Prototypes: Seeing the potential with very little

This week we finished a very quick prototype to see if the game play for “Game #3” has any potential for being fun. A simple prototype; all the ‘action’ in game isn’t actiony yet and for the most part it’s just menu after menu after menu to set up 15 seconds of fun. I use the term ‘fun’ here loosely too, since menu hopping isn’t that fun and there is only 1 (one) image in game.

I know what you’re thinking ‘Holy Cow! That prototype sucks!’ Possibly thinking even worse things about it; but from my game designer point of view though it exactly what we needed. It proved that the gameplay was challenging at some levels of play, but easy at others. One co-worker said ‘I can’t believe how fun this is!’ And I couldn’t believe he was having fun with just the prototype!

Eye candy is great for the consumer, but as a game designer you need to see beyond the bells, whistles and shiny objects to see the meat and potatoes of your game. At this early stage we need to assess the timing, challenge and if we get that feeling you have in your gut that this is the right – or wrong – game. In the past, we’ve made pen and paper prototypes or developed some to play on our phones. Codify looks like an excellent tool to try for quick prototyping if you’ve got an iPad handy and you’re a do-it-yourselfer.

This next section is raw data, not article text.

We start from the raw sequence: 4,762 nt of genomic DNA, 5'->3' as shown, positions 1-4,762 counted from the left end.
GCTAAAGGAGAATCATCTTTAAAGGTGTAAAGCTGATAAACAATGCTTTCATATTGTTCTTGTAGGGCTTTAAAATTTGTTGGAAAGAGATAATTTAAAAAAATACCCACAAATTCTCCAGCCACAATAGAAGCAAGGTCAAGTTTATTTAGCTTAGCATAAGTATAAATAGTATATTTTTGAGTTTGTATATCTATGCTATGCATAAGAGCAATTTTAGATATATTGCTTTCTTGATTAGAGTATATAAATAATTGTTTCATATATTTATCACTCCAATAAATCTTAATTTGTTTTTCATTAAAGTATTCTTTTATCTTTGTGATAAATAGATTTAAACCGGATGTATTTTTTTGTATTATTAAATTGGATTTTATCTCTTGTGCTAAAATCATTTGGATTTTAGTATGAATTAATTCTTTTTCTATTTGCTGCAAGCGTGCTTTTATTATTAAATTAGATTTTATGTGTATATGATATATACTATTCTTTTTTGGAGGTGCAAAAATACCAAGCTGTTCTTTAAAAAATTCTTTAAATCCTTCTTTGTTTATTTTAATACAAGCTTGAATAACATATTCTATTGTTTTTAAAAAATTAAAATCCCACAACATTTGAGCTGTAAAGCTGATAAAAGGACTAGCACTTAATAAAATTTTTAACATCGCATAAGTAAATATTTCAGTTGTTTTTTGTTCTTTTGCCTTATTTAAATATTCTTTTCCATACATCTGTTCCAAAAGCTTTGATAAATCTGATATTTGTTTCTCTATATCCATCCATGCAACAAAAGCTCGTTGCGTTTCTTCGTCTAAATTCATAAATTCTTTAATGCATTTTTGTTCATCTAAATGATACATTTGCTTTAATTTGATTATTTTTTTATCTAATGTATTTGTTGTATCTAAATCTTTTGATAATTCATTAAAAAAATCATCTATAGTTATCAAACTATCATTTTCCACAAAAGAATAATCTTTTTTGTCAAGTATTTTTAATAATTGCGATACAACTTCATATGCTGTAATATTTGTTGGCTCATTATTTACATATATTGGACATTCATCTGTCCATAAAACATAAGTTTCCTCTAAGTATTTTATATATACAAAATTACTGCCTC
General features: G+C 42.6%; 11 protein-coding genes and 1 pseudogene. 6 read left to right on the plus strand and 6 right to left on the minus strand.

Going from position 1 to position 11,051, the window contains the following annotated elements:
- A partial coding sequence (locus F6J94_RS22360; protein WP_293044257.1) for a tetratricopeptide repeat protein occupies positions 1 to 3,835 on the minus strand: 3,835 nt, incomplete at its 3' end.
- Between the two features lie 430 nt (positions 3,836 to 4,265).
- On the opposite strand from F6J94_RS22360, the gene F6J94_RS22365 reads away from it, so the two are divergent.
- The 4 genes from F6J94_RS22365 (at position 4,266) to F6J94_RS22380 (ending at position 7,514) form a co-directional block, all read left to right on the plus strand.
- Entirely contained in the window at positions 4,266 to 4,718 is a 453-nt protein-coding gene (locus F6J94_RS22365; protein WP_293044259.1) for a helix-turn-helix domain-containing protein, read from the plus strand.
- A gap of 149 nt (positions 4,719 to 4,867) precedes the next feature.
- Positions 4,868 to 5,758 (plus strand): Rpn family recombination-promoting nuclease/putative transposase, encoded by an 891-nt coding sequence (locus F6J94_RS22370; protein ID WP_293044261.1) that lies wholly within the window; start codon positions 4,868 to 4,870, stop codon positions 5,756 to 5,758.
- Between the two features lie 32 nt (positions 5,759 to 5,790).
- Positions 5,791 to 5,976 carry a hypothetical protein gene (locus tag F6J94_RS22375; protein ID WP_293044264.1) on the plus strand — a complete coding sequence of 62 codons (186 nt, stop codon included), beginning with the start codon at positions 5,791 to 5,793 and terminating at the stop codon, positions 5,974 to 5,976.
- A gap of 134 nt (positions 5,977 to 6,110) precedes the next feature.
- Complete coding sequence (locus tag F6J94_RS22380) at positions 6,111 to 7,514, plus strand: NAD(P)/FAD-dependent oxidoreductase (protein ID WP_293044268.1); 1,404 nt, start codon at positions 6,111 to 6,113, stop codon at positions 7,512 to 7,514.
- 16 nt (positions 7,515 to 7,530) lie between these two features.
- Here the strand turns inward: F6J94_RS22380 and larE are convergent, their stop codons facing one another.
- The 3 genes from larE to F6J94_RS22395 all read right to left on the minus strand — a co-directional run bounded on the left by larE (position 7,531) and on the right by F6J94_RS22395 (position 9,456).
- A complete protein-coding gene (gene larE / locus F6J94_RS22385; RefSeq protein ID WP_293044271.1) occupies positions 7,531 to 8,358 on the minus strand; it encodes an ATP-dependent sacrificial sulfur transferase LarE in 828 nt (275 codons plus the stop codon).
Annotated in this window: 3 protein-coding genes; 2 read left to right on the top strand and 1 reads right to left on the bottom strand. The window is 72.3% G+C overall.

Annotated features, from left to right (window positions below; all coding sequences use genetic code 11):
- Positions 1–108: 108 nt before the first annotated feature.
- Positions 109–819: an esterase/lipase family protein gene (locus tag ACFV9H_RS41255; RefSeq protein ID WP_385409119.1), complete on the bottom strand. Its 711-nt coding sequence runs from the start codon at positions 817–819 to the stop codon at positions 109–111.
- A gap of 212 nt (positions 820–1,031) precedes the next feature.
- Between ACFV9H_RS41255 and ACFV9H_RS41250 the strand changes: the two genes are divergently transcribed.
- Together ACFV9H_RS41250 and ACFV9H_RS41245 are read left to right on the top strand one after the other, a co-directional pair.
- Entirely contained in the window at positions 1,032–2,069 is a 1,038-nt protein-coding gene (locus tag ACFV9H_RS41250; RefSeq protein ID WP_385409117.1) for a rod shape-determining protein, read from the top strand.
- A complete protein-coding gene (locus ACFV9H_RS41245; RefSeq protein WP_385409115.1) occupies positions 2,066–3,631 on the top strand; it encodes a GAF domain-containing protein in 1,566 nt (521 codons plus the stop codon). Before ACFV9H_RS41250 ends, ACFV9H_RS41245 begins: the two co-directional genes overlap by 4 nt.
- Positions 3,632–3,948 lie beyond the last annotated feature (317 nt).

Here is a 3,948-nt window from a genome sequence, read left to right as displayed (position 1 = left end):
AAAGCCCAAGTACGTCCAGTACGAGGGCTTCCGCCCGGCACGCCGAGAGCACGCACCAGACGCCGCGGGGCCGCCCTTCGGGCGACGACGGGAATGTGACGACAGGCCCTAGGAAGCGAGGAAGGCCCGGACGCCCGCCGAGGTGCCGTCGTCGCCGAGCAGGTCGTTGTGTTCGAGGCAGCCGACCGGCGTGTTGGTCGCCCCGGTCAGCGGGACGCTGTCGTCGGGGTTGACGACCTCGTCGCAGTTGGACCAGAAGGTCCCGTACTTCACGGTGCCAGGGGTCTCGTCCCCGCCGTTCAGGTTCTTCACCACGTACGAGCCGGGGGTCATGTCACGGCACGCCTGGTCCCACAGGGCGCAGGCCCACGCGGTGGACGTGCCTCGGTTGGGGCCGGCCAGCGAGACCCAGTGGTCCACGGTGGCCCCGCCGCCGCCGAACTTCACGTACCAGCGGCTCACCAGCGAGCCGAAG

Just having this prototype confirmed that I could trim 3 months worth of features for the initial release of the game and it still be an awesome game. We just didn’t need them because the core game play was more fun than we imagined! It also helped me realize I needed to slow the pace a bit. Originally described in the game design document (a monster at 34 pages – double the size of Pickpawcket’s) the game pace would have been hectic and frantic. Slowing it down by 50% made it feel good – at least at this early stage.

Bottom line: try playing your game before investing too much time in it. You may be in for a pleasant (but not always) surprise.

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